Louisiana Organization Against Sexual Assault Continues to Offer Victims Help During Pandemic

Symone Graham

@symonegraham_

All photos courtesy of LaFASA Facebook page

Events for April’s Sexual Assault Awareness month were canceled due to the pandemic, but victims of sexual violence can still receive help through the Louisiana statewide crisis center.

The Louisiana Foundation Against Sexual Assault (LaFASA) is a statewide organization that engages with the community to learn more about the issue of sexual violence. According to Joses Canaria, Campus Coordinator of LaFASA, survivors are more at risk because of isolation and staying at home.

Social gatherings such as “Denim Day,” “Take Back the Night,” UL Lafayette’s “Standing in the Light,” and other events supporting sexual assault victims were canceled this month due to COVID-19, Canaria said.

“Denim Day” became an international day for survivors because of a case that was brought to the Italian Supreme Court. Canaria said the court dismissed a young woman’s case, who was a victim of rape, because she wore tight jeans at the time of the encounter, so the Chief Judge assumed she had to have given consent. Now, people come together and wear jeans for “Denim Day” to voice that it doesn’t matter what you wear when it comes to being in a situation with sexual violence.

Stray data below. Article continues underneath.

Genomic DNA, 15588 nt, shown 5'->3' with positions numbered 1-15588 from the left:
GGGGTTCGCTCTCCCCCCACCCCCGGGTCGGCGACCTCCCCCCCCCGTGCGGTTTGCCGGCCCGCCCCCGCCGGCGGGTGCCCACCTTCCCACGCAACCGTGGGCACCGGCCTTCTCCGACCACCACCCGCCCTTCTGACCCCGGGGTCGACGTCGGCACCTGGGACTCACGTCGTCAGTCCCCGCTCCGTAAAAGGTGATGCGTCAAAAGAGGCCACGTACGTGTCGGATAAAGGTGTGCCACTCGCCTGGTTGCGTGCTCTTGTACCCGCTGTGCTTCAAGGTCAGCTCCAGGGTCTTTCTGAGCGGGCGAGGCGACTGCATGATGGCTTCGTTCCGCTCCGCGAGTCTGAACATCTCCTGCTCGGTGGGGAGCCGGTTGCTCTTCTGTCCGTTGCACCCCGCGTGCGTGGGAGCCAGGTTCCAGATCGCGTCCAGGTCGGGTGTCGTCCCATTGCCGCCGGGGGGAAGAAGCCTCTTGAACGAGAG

According to Canaria, 1 in 5 women, 1 in 17 men and 1 in 2 transgender people are victims of rape in college around the nation. Lt. Darren Zachary, a UL Lafayette officer, created the very first soft interview room in Louisiana at UL. This room can be for any college student or community survivor to speak out about their sexual violence encounter, she said. According to Canaria, Zachary was set to receive an award in front of the Lafayette community during the Denim Day event.

LaFASA not only provides knowledge about sexual violence but provides conferences and workshops to increase people’s education about the issue. Their main focus is to serve survivors to the best of their ability with proper resources and training, Canaria said. The organization also provides legal assistance and prison system workers for victims.

Canaria said, when survivors come to them it’s a “healing journey.” They encourage victims during their healing process and help relieve trauma by giving proper information and assistance.

People who are experiencing sexual violence can still receive help through LaFASA’s crisis hotline and counseling. Lafayette’s local hotline is (337) 233- 7273 and they are available 24/7.

Canaria encourages readers to visit their website and learn how to get involved. “We really need people to get involved and are always here for survivors,” Canaria said.

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